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Thursday, Nov 17, 2005
Climate & Weather
Industry & Economy - Climate & Weather
Western disturbances herald winter in North India
Thiruvananthapuram , Nov. 16
COME winter, weather events over northwest and north India come to be influenced by low-pressure systems originating in the Mediterranean Sea or the west Atlantic, which slide past Iran and western Pakistan to make their way in.
These are aptly called western disturbances (WDs), and they join the monsoons, cyclones and severe thunderstorms in modulating the weather over the mainland. Orography, vegetation cover and land-sea contrasts play important roles in this process.
These extra-tropical systems travel in the form of waves in the middle and upper tropospheric westerlies with an average speed of 10 deg. longitudes per day, says Dr Akhilesh Gupta of the National Centre for Medium Range Weather Forecasting (NCMRWF). Their magnitude is of the order of 20-30 deg latitudes.
Over the Indian region, their frequency peaks during winter. About two to three are known to traverse northwest India during a winter month. But their number varies from year to year.
They quite often interact with monsoonal flows giving rise to widespread rainfall over northwest India during monsoon. During summer, they help moderate the weather in the plains. Heat waves generally occur when WDs are fewer in number.
These disturbances are known to induce `secondaries' in the Persian Gulf. They pull moisture from the Arabian Sea to produce reasonably good precipitation. Winter rains brought about by these systems are crucial for rabi crops in northwest India.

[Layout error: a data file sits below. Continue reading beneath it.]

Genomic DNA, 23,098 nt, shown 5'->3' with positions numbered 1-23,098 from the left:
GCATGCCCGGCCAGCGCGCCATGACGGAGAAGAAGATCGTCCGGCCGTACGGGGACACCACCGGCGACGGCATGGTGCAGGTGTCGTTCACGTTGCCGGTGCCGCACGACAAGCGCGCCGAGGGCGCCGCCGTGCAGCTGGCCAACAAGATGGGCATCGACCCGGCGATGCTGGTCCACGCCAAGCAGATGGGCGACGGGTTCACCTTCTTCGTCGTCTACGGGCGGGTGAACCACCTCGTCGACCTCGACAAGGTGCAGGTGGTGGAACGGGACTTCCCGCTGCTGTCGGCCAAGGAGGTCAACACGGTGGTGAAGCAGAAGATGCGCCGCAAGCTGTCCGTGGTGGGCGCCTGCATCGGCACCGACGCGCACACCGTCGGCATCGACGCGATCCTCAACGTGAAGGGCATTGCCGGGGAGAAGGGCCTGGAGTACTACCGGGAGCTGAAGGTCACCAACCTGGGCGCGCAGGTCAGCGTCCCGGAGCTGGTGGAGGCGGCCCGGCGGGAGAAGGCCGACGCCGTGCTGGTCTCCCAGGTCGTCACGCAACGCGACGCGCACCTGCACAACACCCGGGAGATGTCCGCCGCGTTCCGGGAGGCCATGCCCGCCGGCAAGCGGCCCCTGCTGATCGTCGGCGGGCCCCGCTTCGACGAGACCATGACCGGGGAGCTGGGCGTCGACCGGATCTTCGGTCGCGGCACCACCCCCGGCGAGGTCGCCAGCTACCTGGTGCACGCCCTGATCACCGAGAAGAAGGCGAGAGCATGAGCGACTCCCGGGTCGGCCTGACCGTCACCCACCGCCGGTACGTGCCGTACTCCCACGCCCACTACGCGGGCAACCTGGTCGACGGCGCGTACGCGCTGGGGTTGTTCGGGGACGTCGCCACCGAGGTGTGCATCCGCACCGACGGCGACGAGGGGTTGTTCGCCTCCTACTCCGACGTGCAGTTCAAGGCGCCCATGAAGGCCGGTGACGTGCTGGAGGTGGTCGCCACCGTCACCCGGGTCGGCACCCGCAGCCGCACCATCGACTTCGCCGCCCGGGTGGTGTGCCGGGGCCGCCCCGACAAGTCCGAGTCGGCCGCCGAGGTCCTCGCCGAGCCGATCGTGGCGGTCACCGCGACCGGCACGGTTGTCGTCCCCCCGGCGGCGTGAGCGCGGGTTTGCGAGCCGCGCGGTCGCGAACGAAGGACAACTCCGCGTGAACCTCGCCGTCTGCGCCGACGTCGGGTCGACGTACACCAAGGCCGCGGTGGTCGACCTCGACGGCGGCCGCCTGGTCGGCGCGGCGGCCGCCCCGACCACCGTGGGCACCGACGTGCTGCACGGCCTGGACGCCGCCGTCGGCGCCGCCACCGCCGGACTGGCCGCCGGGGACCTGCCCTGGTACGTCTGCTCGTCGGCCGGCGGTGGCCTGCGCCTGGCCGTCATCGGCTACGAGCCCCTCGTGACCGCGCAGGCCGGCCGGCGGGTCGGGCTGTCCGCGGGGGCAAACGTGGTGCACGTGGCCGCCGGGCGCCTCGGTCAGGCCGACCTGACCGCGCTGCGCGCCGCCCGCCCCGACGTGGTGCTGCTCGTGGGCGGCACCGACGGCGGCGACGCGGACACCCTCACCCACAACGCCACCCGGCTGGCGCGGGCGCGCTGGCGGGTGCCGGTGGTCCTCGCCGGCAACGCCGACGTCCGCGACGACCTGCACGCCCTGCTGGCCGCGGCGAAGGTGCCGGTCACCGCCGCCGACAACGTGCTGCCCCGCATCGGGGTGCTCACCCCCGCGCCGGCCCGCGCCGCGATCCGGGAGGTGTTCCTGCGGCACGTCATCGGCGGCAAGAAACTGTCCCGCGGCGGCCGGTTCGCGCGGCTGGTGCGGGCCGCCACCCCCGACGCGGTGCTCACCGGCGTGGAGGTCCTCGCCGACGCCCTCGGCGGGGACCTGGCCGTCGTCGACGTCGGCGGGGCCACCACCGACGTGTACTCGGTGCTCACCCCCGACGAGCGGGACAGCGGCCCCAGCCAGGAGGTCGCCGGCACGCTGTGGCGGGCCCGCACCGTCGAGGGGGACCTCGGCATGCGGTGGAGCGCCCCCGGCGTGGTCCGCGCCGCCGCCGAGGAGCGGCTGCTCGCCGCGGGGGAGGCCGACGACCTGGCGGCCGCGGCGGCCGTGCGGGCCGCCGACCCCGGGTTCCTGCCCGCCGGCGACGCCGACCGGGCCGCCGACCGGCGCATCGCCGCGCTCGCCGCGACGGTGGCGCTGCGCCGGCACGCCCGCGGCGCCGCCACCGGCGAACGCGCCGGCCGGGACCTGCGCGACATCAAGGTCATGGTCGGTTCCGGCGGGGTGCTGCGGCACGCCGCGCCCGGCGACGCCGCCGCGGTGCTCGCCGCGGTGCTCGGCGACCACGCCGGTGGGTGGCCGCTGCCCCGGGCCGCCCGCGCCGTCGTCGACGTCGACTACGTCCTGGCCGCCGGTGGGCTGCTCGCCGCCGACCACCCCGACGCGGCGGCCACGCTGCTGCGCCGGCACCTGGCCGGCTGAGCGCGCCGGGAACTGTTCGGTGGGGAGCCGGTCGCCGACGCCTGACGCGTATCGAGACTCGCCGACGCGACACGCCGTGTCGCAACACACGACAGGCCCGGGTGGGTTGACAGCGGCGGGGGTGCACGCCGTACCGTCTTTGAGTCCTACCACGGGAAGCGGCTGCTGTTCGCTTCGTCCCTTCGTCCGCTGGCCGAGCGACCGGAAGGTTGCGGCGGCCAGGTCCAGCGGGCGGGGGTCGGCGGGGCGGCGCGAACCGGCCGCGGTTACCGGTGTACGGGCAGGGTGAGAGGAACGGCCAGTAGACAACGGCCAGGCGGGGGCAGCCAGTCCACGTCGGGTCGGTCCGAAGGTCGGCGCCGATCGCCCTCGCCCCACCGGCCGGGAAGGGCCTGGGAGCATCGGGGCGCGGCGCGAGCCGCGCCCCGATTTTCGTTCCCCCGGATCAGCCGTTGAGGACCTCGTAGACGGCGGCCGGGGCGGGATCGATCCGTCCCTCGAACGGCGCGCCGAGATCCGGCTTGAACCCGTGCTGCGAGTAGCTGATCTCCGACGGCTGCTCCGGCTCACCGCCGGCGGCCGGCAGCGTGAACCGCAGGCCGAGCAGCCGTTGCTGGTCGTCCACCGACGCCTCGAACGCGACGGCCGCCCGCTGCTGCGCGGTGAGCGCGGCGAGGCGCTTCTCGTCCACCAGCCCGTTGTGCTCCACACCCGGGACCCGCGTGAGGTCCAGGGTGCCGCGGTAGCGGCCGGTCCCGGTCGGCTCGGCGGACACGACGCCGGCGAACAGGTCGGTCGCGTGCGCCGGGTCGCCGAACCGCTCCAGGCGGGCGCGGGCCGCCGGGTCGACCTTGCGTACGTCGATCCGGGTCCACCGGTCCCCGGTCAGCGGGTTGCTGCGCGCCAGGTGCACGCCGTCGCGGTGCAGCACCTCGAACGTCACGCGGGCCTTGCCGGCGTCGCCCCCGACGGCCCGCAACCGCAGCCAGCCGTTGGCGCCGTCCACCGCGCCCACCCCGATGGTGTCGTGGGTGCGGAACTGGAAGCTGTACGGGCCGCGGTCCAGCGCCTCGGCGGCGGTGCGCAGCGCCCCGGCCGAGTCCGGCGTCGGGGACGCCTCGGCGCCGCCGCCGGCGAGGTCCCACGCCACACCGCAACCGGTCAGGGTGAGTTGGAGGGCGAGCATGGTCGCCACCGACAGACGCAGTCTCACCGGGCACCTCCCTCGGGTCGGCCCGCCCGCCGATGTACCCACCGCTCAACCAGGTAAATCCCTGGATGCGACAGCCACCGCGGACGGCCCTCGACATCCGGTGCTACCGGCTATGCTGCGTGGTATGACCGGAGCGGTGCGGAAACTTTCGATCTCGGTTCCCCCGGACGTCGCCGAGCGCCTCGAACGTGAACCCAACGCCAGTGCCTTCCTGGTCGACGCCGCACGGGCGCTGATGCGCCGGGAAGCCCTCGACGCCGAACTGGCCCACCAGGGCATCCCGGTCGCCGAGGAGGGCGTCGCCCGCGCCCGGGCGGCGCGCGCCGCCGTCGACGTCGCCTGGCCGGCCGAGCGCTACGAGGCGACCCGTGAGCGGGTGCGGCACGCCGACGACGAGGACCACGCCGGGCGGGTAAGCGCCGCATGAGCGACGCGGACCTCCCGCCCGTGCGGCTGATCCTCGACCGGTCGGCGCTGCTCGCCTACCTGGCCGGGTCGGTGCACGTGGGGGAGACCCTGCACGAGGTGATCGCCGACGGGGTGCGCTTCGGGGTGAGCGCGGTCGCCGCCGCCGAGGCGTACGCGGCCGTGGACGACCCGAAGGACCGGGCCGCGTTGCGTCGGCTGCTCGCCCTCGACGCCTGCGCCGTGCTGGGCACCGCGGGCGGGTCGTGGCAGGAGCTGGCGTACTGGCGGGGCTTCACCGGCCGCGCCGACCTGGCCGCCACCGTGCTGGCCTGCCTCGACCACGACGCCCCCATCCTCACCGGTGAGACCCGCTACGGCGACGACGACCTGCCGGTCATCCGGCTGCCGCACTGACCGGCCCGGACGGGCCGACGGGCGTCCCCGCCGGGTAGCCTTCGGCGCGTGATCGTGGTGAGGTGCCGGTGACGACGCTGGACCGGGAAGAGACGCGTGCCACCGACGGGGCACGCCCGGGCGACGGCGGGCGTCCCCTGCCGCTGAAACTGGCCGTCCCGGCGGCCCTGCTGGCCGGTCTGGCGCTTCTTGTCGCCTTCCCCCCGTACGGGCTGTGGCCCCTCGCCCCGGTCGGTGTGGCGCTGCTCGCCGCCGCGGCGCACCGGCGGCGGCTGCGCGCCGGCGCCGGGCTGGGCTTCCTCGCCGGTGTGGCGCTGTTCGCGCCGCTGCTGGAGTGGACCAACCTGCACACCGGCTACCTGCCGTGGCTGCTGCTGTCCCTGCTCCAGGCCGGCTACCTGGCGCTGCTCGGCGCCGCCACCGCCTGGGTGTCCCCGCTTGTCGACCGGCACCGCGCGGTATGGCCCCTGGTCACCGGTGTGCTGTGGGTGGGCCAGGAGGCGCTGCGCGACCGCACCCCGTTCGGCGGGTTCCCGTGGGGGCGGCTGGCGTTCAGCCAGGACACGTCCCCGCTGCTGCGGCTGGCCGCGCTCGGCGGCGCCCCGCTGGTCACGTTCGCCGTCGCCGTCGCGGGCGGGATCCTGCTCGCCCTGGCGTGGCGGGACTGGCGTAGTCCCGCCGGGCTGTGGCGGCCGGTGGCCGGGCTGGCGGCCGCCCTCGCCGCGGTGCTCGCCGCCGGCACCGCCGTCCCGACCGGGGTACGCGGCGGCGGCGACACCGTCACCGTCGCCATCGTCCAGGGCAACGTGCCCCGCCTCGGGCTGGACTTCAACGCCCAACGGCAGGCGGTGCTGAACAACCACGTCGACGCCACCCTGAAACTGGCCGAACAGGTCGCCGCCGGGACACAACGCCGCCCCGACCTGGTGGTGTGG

As a rule, WDs are more difficult to predict than monsoon. They travel eastwards in higher latitudes of 30 deg N to 60 deg N and barge into the western Himalayas. This topography helps extract the moisture and make the belt within 34 deg N to 36 deg N receive maximum rainfall.
WDs approach the Indian subcontinent from the west in the form of a trough in the upper and middle tropospheric westerlies.
They occasionally deepen after entering the Indo-Pak area, particularly over Rajasthan and Punjab. The intensification is the combined effect of incursion of moist air from the Arabian Sea (or sometimes from the Bay of Bengal) and the orography of the region.
Typically, the typical day-to-day changes in weather in northwest India when a WD passes in winter start with the build-up of low and medium clouds making for partly cloudy skies.
Slight warming of the air can be experienced during the nights and early mornings. There will be a slight fall in day temperatures and the prevailing winds will be southwesterlies.
Days two and three will be marked by the arrival of multi-layer clouds and a nearly overcast sky. Rains commence, but will be mostly light in nature. Day temperatures fall further while night temperatures remain steady.
Prevailing winds will range from being light southeasterlies to easterlies.
On day four, the clouds move away leaving the skies clear. Day temperatures rise but night temperatures fall appreciably. The winds pick up in strength and will blow from the northwest.
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